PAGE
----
Found out about an interesting bug in Clang, the popular C++ compiler that aims to do better than GNU GCC. But clang, with optimization turned on, may incorrectly optimize away useful code.
The problem, along with a short test program, is described in a question by Chris_F at StackOverflow,
When compiled with GCC, it works correctly, always returning an exit code of 6. When compiled with clang, with no opimization or the lowest level, we still get 6. But with -O2 or -O3, the clang-compiled executable is missing a bunch of stuff, to wit, everything, and returns 1 not 6.
The following test program source is given by mukunda in the accepted answer. It’s shorter and simpler than the test program given in the question.
— test.cpp —
// Test program – clang optimization bug
// compile with
// g++ -o testgcc3 -O3 -std=gnu++11 test.cpp
// should return 6 (warning: run time is about half a minute)
// bug in clang:
// clang -o testclang2 -O2 -std=c++11 test.cpp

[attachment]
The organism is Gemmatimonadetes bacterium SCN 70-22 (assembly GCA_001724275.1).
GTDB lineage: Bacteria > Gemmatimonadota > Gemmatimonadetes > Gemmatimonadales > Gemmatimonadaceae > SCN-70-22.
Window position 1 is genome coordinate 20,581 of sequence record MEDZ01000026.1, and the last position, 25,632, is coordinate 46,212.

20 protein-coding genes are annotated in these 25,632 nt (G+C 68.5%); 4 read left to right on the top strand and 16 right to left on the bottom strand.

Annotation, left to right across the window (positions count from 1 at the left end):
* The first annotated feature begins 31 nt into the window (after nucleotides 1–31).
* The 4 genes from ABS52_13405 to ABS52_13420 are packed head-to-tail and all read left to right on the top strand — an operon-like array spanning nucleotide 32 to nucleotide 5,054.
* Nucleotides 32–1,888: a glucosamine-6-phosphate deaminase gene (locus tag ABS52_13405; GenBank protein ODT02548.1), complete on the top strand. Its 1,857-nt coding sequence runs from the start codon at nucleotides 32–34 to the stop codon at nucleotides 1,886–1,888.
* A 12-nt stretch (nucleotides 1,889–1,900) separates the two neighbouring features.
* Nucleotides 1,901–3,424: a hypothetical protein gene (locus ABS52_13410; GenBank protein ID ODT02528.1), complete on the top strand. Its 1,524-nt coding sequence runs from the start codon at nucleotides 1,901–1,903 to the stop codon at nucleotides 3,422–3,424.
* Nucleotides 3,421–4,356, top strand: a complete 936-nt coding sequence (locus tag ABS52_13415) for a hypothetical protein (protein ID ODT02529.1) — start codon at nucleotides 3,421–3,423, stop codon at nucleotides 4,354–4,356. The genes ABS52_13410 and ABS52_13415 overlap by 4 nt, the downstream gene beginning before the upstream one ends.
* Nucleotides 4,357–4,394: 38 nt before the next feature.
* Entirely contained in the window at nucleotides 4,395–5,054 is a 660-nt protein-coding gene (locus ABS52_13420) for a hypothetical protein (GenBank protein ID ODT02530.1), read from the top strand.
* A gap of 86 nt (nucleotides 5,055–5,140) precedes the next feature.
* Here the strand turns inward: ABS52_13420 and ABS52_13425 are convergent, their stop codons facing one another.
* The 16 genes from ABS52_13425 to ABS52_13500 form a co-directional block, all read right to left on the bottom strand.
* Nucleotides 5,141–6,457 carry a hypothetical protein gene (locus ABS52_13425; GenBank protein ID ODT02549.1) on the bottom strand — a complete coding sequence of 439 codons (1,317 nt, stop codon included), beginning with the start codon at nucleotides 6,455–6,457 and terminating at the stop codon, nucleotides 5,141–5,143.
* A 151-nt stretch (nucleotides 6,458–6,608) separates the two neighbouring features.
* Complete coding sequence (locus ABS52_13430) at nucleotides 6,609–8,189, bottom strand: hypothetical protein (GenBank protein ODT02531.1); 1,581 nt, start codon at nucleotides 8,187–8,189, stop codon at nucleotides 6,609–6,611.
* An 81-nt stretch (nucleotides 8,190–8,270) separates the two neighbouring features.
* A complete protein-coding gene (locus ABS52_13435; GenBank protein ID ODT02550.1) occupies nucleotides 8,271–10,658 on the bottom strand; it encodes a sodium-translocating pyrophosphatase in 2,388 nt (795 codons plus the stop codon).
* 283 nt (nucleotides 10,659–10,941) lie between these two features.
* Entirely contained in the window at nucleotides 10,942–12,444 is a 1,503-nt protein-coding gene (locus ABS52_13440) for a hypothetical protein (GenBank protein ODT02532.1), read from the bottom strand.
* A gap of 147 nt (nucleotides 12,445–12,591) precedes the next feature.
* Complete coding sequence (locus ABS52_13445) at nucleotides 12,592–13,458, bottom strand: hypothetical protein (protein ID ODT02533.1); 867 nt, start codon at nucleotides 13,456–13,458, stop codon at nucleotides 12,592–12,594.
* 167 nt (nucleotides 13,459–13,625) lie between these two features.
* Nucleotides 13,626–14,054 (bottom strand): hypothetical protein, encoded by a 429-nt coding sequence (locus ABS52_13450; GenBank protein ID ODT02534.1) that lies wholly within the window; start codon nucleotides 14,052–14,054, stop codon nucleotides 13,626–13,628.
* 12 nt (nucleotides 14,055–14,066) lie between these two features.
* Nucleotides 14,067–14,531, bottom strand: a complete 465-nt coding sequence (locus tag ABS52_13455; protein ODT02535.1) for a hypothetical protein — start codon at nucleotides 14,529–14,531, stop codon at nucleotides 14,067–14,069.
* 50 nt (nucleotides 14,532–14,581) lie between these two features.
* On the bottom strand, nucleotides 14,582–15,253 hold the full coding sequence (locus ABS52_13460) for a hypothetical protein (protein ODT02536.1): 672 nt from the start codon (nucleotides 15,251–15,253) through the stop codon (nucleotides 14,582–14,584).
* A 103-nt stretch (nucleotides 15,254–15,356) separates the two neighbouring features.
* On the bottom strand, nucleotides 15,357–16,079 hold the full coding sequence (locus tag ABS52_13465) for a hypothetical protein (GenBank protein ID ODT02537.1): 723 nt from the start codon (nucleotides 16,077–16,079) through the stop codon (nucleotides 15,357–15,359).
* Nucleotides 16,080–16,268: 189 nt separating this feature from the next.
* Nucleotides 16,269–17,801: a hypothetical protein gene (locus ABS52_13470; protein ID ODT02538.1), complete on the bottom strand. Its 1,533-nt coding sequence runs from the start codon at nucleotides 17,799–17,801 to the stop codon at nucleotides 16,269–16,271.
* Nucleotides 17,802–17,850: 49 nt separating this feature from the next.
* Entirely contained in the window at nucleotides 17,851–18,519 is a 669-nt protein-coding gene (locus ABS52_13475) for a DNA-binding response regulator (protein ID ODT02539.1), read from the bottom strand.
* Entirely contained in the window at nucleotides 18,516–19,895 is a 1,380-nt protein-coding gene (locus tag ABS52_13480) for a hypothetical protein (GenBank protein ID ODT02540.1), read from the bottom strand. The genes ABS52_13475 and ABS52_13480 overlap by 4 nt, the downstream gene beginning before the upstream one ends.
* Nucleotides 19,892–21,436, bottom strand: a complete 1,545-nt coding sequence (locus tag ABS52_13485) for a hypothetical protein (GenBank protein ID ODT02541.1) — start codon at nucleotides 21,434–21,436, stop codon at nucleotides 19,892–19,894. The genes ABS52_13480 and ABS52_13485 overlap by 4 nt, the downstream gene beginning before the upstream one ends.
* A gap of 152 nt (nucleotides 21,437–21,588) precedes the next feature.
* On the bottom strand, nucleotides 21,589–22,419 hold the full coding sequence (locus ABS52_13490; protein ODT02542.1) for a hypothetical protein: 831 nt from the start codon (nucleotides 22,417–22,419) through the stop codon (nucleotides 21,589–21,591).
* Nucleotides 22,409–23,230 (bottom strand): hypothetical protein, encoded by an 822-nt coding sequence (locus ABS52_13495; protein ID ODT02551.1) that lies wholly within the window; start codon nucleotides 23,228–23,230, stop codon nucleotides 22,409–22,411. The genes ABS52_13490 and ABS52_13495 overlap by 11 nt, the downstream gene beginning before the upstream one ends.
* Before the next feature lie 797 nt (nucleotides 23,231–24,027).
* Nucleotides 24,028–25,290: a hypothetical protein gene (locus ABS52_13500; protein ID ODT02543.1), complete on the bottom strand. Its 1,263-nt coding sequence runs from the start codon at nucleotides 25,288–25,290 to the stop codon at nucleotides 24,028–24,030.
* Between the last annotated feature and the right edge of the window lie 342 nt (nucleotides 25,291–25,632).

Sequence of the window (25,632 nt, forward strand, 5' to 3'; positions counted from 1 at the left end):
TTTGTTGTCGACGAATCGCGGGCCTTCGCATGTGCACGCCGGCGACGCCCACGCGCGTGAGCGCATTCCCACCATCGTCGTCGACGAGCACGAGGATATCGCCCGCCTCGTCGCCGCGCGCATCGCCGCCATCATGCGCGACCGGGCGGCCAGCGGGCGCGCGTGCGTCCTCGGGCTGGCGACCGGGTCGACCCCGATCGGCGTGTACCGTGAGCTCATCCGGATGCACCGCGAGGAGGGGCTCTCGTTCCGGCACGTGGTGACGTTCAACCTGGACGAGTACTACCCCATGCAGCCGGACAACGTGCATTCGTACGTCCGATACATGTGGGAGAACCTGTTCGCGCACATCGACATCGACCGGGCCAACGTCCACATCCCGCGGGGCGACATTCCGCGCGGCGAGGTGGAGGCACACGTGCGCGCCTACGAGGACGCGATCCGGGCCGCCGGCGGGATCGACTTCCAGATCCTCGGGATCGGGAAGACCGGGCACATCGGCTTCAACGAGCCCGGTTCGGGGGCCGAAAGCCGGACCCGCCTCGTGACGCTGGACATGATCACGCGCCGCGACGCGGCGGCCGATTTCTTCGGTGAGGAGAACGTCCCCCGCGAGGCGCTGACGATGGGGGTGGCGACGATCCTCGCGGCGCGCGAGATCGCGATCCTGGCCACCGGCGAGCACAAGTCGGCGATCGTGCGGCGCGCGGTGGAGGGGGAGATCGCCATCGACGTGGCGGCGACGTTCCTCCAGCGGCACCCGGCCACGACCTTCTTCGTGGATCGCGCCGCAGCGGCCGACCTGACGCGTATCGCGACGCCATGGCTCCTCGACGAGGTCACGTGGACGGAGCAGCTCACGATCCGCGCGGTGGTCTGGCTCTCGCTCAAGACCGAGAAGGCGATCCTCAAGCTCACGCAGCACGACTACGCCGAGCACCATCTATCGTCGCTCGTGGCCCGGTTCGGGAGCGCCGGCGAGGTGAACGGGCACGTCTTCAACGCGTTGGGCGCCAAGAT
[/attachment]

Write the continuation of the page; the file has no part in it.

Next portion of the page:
// will return 6 for -O0 -O1 but returns 1 for -O2 -O3
uint32_t i = 0;
uint32_t count = 1;
if( i < 5 )
if (i == 0xFFFFFFFF)
return count; // should return 6
—- end of file —-
I compiled this with GCC 4.9.0 and Clang 3.4 each at four levels of optimization. The return values I saw were:
GCC -O0 6
GCC -O1 6
GCC -O2 6
GCC -O3 6
Clang -O0 6
Clang -O1 6
Clang -O2 1
Clang -O3 1
At least the erroneous versions return 1, which by convention indicates some sorta trouble, rather than 0.
It has been discovered that using -fno-vectorize with clang makes the problem go away. Some commenters think this bug a case of, or related to, http://llvm.org/bugs/show_bug.cgi?id=17288
I like clang overall, but stuff like this makes me nervous about compiling massive number crunching code with heavy optimizations, something we physicists like to do!